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Prior to purchasing a pair of important heart drugs used by hospitals, Valeant Pharmaceuticals closely studied the possibilities for large price hikes and the ability of the marketplace to sustain them, according to more than 800 pages of documents released during the weekend by a Senate committee.

And to further justify its decision to jack up the prices after acquiring these medicines, Valeant relied on market research data showing most large hospital systems did not seem to react to large price hikes taken by the company that previously owned the medicines.


Valeant purchased the drugs, Nitropress and Isuprel, in February 2015 from Marathon Pharmaceuticals, and on the same day raised the prices by 525 percent and 212 percent, respectively. Some hospitals soon complained, though, triggering a wave of negative publicity over Valeant pricing tactics.

Prior to the acquisition, Valeant analyzed the pricing possibilities — along with concerns about future generic competition. One consulting report listed historical pricing for both drugs and noted that “inpatient (hospital) products are subject to significant price scrutiny.” But the same report highlighted that “clinical value … significantly contributes to flexibility in the price of the product.”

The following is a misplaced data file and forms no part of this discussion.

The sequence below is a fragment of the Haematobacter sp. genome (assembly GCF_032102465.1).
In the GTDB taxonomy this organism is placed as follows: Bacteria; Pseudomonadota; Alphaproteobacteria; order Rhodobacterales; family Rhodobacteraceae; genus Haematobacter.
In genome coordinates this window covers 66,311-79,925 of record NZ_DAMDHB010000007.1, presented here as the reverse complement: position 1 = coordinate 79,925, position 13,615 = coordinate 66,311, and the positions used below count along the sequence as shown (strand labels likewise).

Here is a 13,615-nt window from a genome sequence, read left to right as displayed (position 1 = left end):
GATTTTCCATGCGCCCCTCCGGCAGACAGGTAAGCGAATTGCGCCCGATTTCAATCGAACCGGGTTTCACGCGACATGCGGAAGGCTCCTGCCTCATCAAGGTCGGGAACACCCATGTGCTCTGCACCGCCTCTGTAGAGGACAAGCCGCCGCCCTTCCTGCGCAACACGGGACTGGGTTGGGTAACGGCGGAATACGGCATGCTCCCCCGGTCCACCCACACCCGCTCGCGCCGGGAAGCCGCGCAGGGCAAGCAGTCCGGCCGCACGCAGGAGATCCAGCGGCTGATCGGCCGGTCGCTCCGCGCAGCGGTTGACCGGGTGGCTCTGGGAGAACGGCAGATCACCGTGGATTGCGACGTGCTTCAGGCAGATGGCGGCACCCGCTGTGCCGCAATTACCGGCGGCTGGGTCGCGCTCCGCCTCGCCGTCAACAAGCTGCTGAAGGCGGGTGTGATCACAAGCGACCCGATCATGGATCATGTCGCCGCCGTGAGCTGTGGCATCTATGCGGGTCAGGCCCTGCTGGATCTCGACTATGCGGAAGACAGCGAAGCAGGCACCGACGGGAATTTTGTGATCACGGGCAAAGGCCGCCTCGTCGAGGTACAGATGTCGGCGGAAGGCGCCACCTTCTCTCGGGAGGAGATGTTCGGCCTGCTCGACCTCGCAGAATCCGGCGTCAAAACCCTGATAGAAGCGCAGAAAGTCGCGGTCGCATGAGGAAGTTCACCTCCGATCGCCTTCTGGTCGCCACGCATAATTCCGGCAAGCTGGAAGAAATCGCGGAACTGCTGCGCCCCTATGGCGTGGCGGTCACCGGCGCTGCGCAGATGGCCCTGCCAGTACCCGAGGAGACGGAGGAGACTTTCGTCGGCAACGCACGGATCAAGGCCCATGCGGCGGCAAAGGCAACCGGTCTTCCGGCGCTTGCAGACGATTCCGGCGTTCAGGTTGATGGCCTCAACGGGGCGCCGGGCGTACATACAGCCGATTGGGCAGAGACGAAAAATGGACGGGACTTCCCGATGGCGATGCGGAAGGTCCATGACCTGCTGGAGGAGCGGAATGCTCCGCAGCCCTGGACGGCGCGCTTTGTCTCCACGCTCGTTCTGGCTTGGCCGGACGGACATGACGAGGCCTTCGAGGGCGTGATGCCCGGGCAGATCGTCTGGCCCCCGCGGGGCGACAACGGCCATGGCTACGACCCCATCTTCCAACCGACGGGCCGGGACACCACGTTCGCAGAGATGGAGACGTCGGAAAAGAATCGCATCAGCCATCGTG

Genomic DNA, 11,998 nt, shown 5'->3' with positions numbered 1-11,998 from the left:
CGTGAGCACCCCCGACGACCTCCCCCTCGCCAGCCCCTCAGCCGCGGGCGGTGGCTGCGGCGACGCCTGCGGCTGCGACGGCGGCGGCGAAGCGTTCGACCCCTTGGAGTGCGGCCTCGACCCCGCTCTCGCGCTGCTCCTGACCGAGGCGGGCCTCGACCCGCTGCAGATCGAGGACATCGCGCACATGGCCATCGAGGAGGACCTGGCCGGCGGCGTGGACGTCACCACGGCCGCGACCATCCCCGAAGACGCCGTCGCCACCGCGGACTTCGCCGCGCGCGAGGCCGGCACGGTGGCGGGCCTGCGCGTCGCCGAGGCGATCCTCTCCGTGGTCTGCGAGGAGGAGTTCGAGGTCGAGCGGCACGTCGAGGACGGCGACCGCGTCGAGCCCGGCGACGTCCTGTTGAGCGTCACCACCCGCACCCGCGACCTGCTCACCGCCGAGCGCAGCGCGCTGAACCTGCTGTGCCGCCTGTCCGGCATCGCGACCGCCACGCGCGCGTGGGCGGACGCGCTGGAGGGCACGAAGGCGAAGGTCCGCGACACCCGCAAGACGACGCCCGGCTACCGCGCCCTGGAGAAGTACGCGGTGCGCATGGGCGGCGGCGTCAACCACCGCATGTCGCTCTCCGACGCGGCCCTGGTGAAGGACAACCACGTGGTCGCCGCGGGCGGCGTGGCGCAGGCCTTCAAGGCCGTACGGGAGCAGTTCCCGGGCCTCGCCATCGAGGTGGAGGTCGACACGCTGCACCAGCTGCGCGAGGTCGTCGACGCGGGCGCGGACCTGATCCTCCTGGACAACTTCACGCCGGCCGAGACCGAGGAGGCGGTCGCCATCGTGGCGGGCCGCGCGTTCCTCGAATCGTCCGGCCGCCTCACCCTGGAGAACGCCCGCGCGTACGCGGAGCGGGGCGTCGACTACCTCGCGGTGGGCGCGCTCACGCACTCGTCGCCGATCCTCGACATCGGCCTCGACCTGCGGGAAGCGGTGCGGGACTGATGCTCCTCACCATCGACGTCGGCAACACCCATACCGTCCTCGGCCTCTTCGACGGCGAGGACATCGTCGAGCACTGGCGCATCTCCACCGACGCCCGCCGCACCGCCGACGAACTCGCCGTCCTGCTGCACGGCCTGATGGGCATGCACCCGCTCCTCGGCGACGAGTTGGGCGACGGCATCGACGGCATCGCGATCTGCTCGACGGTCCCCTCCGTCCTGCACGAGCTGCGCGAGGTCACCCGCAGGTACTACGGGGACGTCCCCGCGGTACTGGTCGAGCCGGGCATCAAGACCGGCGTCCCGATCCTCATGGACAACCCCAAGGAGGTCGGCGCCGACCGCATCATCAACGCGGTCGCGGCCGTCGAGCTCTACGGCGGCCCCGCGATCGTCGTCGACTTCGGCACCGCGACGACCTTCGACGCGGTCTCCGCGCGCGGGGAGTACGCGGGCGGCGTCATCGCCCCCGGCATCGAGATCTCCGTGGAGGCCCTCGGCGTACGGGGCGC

The documents — which contain presentations from consultants, internal emails and financial projections, among other things — include various attempts at damage control that Valeant took prior to congressional hearings last year.


For instance, a draft list of talking points about pricing policies claimed that “on the vast majority of products, we take no annual price increases.” But this was later stricken from the talking points along with other statements that appeared to discuss what was good for Valeant, rather than “what is good for society,” as one consultant noted.

Interestingly, the talking points include a few pages in which Valeant hoped to make the case that the company was “not remotely like Turing in any way shape or form.” The memo referred to Turing Pharmaceuticals, which was run at the time by Martin Shkreli.

Just as Valeant ran into trouble with investors over its accounting practices and its relationship with a mail-order pharmacy, Shkreli raised the price of a life-saving drug by roughly 5,000 percent, to $750  a tablet. His move further inflamed outrage over drug pricing.

A spokesman for Valeant declined to comment.

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